One way to improve Email communication is always use your Spell Checker before sending. Unfortunately, some people rely on these tools too much, which can lead to big problems.
No one likes receiving (or sending) Emails that contain spelling and grammar errors. It is unprofessional, makes them difficult to read, and can even cause confusion over the message's actual meaning.
Luckily, most Email systems have built-in Spell Checkers to help prevent just such errors. Some have Grammar Checkers as well.
An Email free of grammar, spelling and syntax errors helps ensure the recipient can clearly understand your message. It also helps reduce questions as to the meaning of words and phrases.
Always have your Email’s Spelling and Grammar Checker enabled when sending Emails. This will ensure they do not contain major spelling or grammar errors.
Unfortunately, you cannot rely solely on these tools. You must still take the extra step to proofread the entire message before sending.
Don’t get me wrong – Spell Checkers are great tools and will catch many common errors.
But they are far from perfect and will miss a great number of issues. The result can be Email messages that are unprofessional, confusing, or just plain embarrassing.
Here is a famous essay that shows just how dumb Spell Checkers can be:
This displayed no errors in Google Docs, and only a few errors in MS Word 2010!
So, what do you need to remember when using Spell Check and Grammar Checks?
Spell Check programs automatically correct commonly misspelled words. For example, most Spell Checkers will replace “hte” with “the” as you type. However, this "feature" can also cause some unexpected behavior. Some technical terms may have the same spelling as combinations as these "misspelled" words. And these substitutions can occur without you even realizing it.
Incorrectly Used, But Correctly Spelled
As shown in the above "ode", Spell Checkers do not usually catch situations when words are spelled correctly but used incorrectly.
Examples include the different uses of "Their" vs. "There" vs. "They're". Some Spell Checkers can identify these types of mistakes made, but some will not flag these errors.
For example, consider the correct sentence:
If I rewrite this and incorrectly switch-up the use of "Their", "There", and "They're", the following sentence shows no errors when I typed it into Google Docs!
Spell Checkers do not always recognize proper nouns, which are names of people, places, and terms. Many will try to either correct them into something else, or just flag them as errors.
Luckily, most Spell Checkers allow you to add new words to a "custom dictionary". This means that, over time, you can add words and terms and eliminate this problem.
But once you add these words to your custom dictionary, they are forever considered 'correct' by Spell Check. This can sometimes create its own set of problems as well.
Grammar Checkers and Complex Sentences
Grammar Checkers are even less reliable than Spell Checkers.
Although they have greatly improved over the years, they can still get fooled or confused. Sometimes, they are just flat-out wrong.
Long sentences that contain several clauses will often confuse grammar checkers. They may also miss run-on sentences, or even complain about a perfectly correct (but complex) sentence.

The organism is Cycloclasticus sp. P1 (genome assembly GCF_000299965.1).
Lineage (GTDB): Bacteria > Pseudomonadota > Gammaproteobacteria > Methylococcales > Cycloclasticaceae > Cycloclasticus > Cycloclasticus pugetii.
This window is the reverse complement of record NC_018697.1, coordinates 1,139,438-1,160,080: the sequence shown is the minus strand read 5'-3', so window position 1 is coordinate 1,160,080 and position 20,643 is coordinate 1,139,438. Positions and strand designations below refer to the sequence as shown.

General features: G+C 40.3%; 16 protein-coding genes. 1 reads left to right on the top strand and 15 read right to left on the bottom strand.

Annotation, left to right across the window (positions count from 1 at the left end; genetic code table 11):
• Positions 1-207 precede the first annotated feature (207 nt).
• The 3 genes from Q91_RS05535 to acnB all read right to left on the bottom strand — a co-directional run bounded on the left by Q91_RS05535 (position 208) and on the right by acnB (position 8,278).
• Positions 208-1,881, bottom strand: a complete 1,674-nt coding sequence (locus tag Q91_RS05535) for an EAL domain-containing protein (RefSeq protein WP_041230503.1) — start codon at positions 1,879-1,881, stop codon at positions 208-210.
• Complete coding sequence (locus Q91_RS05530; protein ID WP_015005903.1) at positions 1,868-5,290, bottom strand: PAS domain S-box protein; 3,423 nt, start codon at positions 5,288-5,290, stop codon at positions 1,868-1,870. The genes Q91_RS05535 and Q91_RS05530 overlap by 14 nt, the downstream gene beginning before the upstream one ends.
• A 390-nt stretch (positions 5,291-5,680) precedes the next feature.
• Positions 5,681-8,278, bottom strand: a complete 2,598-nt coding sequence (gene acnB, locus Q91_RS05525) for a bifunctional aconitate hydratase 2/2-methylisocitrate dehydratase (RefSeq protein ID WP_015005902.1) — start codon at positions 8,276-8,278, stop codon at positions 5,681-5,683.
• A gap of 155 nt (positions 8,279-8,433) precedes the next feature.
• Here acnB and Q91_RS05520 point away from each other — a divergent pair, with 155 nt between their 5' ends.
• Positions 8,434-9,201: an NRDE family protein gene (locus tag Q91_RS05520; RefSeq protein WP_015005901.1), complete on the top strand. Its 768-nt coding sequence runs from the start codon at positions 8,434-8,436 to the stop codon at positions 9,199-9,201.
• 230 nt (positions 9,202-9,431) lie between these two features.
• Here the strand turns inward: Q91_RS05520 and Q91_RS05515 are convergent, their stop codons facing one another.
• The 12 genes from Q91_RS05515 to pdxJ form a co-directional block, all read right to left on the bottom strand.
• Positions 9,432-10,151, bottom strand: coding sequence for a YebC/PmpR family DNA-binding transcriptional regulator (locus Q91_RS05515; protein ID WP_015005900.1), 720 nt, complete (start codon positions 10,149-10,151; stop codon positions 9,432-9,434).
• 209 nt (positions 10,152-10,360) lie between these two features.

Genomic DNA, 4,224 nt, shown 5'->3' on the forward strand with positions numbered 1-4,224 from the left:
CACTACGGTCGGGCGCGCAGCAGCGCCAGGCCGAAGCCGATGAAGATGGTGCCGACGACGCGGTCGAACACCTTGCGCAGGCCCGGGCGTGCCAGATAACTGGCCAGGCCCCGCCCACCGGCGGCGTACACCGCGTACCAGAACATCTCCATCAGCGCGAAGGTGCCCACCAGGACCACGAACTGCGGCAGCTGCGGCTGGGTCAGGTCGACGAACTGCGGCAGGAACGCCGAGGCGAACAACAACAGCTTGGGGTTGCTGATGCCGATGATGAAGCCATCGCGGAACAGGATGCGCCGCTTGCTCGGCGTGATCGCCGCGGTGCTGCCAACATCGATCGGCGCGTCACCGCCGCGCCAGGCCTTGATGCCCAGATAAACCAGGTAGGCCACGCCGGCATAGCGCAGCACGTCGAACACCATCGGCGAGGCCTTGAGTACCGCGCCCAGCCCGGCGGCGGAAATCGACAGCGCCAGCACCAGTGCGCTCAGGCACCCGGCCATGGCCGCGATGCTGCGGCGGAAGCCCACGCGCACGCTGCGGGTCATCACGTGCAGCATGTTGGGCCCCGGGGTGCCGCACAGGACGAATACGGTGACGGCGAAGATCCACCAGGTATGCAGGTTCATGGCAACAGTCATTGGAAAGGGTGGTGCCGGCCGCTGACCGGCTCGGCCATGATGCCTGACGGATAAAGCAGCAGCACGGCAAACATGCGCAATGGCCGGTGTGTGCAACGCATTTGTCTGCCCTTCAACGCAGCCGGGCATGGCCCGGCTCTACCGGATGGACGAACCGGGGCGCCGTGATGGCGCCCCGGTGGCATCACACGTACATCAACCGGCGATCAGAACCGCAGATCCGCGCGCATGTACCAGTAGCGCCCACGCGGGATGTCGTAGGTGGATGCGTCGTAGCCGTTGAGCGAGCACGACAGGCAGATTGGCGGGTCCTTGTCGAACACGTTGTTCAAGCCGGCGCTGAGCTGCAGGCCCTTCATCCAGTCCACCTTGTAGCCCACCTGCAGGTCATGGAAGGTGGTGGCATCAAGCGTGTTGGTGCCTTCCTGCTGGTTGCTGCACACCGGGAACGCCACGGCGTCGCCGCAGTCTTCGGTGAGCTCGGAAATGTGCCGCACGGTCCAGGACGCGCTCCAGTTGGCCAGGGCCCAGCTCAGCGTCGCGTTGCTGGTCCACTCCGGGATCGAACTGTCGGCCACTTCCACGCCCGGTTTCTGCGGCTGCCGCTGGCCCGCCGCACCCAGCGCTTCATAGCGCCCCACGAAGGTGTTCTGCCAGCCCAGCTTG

Some flat-out bad grammar isn’t picked-up at all by Grammar Checkers.
Consider the following short paragraph:
It makes absolutely no sense, but doesn't display any errors in either MS Word 2010 or Google Docs!
As we have seen, both Spell Check and Grammar Check are limited in their ability to distill “meaning”.
Consider the following sentence:
“The sausage jumped purple beneath four previous lovely random”.
Grammatically perfect, but utterly meaningless.
And Spell Check and Grammar Check had no issues with this sentence at all!
And grammar checkers cannot always understand the nuances of meaning that is implied by the use of punctuation.
Consider these two sentences intended for a valentine day card:
I think you are beautiful.
I think, you are beautiful.
Both are grammatically correct. But the first sentence will result in a happy valentine, whereas the second sentence will likely not end well for the giver, all because of an extra (unfortunate!) comma!
Print out the Important Stuff!
For important Emails, print them out, sit down, and read them. I find more spelling and grammar errors when reading from paper compared to reviewing on a monitor. People read more slowly and carefully on a hardcopy compared to a screen.
Request an outside Review
For critical Emails, hand a hardcopy of your "proofed" message to a trusted colleague. People often miss their own mistakes, so a separate set of eyes can be an invaluable aid.
Spell Checkers and Grammar Checkers are great tools, and should be enabled and used.
But do not rely only on them and abandon visual proof reading.
They are a great “first step” and a good way to catch blatant errors. But for important Emails, make sure to read them over carefully before hitting "Send".
For truly critical Emails, it is best to print them out, sit down, and read it slowly. And if possible, give to a colleague to review as well.
Here are a few helpful Resources to help with your spelling/grammar:
About.com has a helpful glossary of “Commonly Confused Words”. Examples include words such as "Advice" or "advise"? "Farther" or "further"? "Principal" or "principle"?
The Oatmeal also has a helpful (and funny) list of words that are commonly misused.